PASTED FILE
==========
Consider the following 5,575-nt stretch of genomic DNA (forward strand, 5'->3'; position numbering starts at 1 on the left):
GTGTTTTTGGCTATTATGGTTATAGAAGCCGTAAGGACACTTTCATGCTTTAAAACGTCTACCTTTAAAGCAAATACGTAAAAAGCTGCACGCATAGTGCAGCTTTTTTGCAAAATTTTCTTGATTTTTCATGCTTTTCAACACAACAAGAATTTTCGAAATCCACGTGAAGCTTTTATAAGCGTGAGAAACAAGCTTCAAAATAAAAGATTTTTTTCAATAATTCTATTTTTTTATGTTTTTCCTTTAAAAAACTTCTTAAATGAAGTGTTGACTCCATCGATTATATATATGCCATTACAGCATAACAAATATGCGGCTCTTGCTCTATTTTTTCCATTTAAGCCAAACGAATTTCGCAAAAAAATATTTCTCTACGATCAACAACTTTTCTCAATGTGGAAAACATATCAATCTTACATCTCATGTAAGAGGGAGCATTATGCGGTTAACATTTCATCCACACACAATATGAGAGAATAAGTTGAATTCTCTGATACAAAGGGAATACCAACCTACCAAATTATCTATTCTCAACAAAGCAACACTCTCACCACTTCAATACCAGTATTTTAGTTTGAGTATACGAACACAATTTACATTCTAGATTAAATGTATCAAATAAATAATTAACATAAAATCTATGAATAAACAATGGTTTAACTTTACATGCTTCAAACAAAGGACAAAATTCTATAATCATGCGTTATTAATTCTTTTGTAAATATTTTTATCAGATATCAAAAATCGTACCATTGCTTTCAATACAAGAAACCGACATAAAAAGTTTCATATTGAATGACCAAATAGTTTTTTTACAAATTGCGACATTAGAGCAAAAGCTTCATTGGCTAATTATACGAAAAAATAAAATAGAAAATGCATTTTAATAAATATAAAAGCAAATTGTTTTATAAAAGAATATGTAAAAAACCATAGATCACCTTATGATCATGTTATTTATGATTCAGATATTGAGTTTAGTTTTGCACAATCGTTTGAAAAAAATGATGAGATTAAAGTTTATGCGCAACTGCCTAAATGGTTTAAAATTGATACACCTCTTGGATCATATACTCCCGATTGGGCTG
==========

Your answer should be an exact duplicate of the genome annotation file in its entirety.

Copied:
Consider the following 5,575-nt stretch of genomic DNA (forward strand, 5'->3'; position numbering starts at 1 on the left):
GTGTTTTTGGCTATTATGGTTATAGAAGCCGTAAGGACACTTTCATGCTTTAAAACGTCTACCTTTAAAGCAAATACGTAAAAAGCTGCACGCATAGTGCAGCTTTTTTGCAAAATTTTCTTGATTTTTCATGCTTTTCAACACAACAAGAATTTTCGAAATCCACGTGAAGCTTTTATAAGCGTGAGAAACAAGCTTCAAAATAAAAGATTTTTTTCAATAATTCTATTTTTTTATGTTTTTCCTTTAAAAAACTTCTTAAATGAAGTGTTGACTCCATCGATTATATATATGCCATTACAGCATAACAAATATGCGGCTCTTGCTCTATTTTTTCCATTTAAGCCAAACGAATTTCGCAAAAAAATATTTCTCTACGATCAACAACTTTTCTCAATGTGGAAAACATATCAATCTTACATCTCATGTAAGAGGGAGCATTATGCGGTTAACATTTCATCCACACACAATATGAGAGAATAAGTTGAATTCTCTGATACAAAGGGAATACCAACCTACCAAATTATCTATTCTCAACAAAGCAACACTCTCACCACTTCAATACCAGTATTTTAGTTTGAGTATACGAACACAATTTACATTCTAGATTAAATGTATCAAATAAATAATTAACATAAAATCTATGAATAAACAATGGTTTAACTTTACATGCTTCAAACAAAGGACAAAATTCTATAATCATGCGTTATTAATTCTTTTGTAAATATTTTTATCAGATATCAAAAATCGTACCATTGCTTTCAATACAAGAAACCGACATAAAAAGTTTCATATTGAATGACCAAATAGTTTTTTTACAAATTGCGACATTAGAGCAAAAGCTTCATTGGCTAATTATACGAAAAAATAAAATAGAAAATGCATTTTAATAAATATAAAAGCAAATTGTTTTATAAAAGAATATGTAAAAAACCATAGATCACCTTATGATCATGTTATTTATGATTCAGATATTGAGTTTAGTTTTGCACAATCGTTTGAAAAAAATGATGAGATTAAAGTTTATGCGCAACTGCCTAAATGGTTTAAAATTGATACACCTCTTGGATCATATACTCCCGATTGGGCTG